By on May 27, 2013

Better Place “filed a motion in an Israeli court to wind up the company, bringing an end to a venture whose battery charging network had aimed to boost electric car sales,” Reuters says.

Better Place, founded by former SAP executive (he never was SAP CEO, as often reported,) said it had the answer to three big problems of the electric vehicle: Charge time, range, and cost of the expensive battery. The idea was to swap the battery quickly, in many swap stations, and with batteries that are financed like a smartphone on a plan. Good idea, but it did not work.

The idea missed two important ingredients: Supply and demand. Sales of electric vehicles did not take off as hoped, and car suppliers did not want to standardize on batteries that can be changed like a AA cell. Better Place always talked up its “partnership” with Renault, which supplied the first batch of Fluence cars with a swappable battery. That partnership remained one-sided. Off the record, Renault executives kept their distance from the project and refused to mass market a car with a swappable battery.

Better Place said it wanted to move 100,000 of the Fluence ZE in Israel and Denmark by 2016. However, “just over a thousand cars are on the road in Israel and Denmark, the first two countries where Better Place began operating,” says Reuters.

Founder Shai Agassi was removed as CEO in October, his successor was replaced just four months later. Rapid changes at the top of a startup usually is a sign of impending passing of the company.

Founded in 2008, Better Place attracted $850 million in investments, which can be written off by names like Israel Corp., HSBC and Morgan Stanley. In a November earnings report published by Israel Corp, which owns about 30 percent of Better Place, it was said the company had an accumulated deficit of $561.5 million with more losses expected.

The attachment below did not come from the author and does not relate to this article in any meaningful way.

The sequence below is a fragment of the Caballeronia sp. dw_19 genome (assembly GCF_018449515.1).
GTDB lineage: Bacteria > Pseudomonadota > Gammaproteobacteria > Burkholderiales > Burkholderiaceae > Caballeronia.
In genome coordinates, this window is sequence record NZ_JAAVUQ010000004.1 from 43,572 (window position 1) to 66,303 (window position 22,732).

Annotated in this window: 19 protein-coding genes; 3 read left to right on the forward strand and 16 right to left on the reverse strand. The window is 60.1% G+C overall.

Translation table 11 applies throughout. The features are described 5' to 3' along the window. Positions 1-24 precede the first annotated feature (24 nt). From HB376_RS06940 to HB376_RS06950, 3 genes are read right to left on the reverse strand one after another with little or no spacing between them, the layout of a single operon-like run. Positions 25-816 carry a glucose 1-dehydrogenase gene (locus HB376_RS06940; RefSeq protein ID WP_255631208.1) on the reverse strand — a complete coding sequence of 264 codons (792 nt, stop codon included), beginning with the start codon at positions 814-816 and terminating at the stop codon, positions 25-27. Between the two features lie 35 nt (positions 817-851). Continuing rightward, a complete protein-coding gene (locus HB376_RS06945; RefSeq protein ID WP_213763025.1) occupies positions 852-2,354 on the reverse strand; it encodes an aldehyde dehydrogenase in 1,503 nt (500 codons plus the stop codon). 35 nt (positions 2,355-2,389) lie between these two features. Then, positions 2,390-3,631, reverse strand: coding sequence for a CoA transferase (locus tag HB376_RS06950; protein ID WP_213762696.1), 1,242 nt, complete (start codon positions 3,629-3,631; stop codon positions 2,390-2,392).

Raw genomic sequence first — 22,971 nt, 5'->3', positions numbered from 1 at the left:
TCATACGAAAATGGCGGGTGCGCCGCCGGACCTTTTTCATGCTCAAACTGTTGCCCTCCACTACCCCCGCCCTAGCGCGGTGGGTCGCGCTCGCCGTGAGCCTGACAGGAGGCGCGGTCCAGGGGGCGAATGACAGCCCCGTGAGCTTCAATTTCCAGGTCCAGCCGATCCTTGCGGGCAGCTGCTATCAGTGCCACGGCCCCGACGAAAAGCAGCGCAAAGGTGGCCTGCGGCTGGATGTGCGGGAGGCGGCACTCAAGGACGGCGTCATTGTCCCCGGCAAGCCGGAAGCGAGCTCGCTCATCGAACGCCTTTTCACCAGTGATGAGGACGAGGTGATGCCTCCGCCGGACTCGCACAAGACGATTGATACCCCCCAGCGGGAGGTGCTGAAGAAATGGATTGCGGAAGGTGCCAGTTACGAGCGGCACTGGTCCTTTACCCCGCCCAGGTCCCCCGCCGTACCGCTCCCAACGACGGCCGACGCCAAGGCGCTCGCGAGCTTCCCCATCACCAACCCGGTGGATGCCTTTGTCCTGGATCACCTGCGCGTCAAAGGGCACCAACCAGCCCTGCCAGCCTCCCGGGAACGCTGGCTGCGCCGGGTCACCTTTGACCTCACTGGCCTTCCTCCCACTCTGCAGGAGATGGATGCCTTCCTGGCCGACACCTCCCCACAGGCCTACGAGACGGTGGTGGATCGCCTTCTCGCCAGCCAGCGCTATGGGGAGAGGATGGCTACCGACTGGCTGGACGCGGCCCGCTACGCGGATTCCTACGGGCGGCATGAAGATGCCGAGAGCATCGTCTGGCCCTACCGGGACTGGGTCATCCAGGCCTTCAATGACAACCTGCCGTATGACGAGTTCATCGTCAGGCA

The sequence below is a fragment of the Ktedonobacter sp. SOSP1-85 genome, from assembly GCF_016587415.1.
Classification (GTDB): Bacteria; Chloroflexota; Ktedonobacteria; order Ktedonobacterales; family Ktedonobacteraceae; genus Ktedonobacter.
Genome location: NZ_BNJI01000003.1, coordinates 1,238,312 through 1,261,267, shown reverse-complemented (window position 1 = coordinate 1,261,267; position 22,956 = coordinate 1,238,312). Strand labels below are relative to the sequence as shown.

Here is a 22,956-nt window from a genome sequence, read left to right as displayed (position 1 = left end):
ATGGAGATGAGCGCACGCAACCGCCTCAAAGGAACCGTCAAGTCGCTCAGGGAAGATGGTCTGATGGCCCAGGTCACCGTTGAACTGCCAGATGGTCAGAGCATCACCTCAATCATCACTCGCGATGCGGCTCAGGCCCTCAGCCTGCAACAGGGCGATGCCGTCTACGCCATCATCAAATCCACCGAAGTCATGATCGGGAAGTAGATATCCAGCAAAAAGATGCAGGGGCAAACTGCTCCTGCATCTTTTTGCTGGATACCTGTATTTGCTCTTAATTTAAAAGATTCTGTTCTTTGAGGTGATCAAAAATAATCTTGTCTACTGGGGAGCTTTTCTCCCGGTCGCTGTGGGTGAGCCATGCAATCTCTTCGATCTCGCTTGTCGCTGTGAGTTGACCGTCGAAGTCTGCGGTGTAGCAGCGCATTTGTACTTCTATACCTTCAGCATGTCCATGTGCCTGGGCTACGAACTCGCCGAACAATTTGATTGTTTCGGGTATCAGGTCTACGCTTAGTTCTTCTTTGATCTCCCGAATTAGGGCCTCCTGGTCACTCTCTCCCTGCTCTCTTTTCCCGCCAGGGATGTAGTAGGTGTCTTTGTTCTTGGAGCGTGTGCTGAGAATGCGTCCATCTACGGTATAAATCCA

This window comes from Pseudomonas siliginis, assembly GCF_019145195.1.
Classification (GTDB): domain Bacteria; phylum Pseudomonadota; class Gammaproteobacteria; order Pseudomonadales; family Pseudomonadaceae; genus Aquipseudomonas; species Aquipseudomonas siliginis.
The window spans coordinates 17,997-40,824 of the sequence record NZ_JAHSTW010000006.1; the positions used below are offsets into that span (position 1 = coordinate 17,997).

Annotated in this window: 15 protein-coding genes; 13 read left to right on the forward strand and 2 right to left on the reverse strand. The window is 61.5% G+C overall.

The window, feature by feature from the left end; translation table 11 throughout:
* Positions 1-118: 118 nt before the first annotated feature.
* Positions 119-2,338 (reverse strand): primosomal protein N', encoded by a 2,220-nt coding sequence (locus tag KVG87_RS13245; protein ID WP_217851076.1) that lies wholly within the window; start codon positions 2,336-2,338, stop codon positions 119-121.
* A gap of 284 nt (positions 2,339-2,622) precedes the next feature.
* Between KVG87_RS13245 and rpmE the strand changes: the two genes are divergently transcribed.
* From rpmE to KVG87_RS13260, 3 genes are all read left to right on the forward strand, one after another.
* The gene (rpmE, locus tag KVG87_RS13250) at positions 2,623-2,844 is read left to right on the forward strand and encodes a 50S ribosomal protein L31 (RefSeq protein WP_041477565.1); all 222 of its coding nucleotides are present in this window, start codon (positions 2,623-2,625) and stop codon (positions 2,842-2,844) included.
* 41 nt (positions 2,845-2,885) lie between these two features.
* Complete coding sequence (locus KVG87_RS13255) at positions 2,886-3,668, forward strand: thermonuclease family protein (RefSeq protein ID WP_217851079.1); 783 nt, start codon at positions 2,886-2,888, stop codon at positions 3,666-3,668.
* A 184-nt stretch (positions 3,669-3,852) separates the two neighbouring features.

Coda, Fisker, A123, now Better Place: This hallowed publication always has been a bit doubtful when it came to the prospects of battery-operated locomotion. This hesitation is not driven by ideology. I am on record that I am strictly nondenominational when it comes to powertrains. I won’t argue if a two-cylinder fueled by woodchips is found better for the job than a turbine. But if someone tries to sell me on a car that takes eight hours to fill up, a car that needs an eight hour fill-up again when it barely got going, a car that costs double of what a comparable OTHER car would cost, then I will be a very reluctant customer.

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16 Comments on “Another One Bites The Dust: Better Place Bankrupt...”

  • avatar

    The only way to make an electric car with this design succeed is if you have a totalitarian government who forces everyone to have this type of car and then implements an infrastructure based solely on this type of technology.

    People, deep down, don’t want their cars “taken apart” each time they need to recharge.